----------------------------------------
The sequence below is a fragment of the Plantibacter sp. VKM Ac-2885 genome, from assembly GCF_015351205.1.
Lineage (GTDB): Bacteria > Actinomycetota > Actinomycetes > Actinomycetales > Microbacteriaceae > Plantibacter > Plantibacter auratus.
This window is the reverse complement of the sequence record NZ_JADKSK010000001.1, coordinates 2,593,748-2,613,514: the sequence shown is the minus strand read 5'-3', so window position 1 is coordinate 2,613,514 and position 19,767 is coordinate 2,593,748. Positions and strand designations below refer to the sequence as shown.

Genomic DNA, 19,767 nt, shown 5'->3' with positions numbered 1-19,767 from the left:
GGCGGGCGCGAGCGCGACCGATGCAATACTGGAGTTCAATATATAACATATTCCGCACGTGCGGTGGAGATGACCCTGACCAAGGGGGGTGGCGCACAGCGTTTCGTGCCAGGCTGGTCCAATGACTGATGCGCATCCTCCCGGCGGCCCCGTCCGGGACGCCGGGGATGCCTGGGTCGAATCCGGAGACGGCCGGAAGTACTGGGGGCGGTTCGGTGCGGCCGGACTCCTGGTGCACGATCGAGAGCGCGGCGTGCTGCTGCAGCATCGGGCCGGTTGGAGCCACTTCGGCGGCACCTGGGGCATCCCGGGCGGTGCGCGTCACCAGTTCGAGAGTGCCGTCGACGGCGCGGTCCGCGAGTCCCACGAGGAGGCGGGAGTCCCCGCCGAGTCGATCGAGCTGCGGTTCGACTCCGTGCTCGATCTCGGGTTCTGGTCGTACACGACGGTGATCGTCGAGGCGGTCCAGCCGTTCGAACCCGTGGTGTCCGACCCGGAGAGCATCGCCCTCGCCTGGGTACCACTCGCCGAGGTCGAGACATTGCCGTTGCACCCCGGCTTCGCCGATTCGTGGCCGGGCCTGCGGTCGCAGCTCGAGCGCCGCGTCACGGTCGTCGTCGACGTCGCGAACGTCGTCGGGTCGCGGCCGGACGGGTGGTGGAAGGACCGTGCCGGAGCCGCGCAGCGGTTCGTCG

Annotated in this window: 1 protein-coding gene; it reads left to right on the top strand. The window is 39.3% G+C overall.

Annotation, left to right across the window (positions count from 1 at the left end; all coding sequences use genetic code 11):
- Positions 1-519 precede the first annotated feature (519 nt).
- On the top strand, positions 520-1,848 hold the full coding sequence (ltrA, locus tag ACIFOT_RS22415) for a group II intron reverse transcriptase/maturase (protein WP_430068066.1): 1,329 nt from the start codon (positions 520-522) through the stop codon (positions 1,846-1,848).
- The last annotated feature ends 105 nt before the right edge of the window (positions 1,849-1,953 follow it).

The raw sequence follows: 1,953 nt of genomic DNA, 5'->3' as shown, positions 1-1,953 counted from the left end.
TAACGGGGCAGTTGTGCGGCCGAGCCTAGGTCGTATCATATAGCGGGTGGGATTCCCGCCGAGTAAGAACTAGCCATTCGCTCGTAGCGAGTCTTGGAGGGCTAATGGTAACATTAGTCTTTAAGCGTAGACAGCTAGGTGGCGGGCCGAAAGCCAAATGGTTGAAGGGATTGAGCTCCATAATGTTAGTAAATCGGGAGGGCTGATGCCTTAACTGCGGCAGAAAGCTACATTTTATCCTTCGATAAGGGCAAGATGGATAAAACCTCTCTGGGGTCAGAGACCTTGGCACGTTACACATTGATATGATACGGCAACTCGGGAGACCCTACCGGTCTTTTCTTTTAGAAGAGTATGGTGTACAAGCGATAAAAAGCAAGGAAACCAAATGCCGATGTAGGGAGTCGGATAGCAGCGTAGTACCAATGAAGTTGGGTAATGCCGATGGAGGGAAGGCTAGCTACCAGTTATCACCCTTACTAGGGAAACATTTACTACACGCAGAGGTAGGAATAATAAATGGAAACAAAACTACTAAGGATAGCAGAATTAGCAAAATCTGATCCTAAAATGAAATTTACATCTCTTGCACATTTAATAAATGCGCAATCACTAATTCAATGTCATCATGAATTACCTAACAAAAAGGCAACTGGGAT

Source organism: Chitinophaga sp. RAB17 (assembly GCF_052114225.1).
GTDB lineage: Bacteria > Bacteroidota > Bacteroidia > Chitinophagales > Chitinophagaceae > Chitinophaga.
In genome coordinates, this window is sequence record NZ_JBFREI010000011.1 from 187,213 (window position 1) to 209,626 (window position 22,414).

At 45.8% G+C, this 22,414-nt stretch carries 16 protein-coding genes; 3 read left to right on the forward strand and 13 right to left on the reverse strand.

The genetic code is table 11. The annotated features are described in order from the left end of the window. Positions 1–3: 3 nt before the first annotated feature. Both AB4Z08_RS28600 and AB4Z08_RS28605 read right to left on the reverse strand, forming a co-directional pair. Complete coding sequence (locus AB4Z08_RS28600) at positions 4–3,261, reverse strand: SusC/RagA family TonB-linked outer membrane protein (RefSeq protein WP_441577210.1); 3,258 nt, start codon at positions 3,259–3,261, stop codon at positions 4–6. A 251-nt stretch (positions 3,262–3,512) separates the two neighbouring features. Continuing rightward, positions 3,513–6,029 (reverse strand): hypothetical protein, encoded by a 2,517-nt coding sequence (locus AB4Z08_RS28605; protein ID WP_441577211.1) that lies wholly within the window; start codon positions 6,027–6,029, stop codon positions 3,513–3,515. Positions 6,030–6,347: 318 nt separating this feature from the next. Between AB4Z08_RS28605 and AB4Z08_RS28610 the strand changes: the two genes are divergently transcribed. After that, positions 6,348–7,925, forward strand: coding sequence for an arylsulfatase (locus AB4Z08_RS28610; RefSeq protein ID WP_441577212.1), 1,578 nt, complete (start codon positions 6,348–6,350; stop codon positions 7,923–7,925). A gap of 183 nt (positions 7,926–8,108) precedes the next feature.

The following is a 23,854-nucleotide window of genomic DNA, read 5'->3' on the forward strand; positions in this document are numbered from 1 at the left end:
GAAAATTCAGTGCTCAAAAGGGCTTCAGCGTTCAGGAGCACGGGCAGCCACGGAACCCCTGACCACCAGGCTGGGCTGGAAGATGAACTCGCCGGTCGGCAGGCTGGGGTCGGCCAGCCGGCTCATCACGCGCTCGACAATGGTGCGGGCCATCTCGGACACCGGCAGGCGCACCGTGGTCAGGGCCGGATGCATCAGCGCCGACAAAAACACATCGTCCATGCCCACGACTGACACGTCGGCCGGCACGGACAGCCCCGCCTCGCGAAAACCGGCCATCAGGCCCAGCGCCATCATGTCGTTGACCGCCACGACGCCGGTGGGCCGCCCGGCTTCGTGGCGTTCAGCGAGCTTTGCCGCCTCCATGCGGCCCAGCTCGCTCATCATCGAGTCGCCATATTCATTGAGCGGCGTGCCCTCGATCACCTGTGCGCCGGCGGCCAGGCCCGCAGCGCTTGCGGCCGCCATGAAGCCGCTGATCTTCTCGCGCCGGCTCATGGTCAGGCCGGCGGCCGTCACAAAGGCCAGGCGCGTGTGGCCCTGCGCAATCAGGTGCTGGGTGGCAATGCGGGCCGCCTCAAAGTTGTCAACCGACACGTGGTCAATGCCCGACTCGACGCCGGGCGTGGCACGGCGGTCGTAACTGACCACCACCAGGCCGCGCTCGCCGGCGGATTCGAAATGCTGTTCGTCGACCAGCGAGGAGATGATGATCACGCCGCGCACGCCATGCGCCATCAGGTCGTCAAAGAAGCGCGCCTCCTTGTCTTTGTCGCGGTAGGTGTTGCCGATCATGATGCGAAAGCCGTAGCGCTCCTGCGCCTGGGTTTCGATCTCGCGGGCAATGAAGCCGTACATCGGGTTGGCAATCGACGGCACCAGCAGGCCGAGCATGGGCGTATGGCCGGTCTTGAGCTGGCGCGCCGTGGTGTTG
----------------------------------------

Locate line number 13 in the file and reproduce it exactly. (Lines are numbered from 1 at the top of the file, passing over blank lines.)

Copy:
Source organism: Chitinophaga sp. RAB17 (assembly GCF_052114225.1).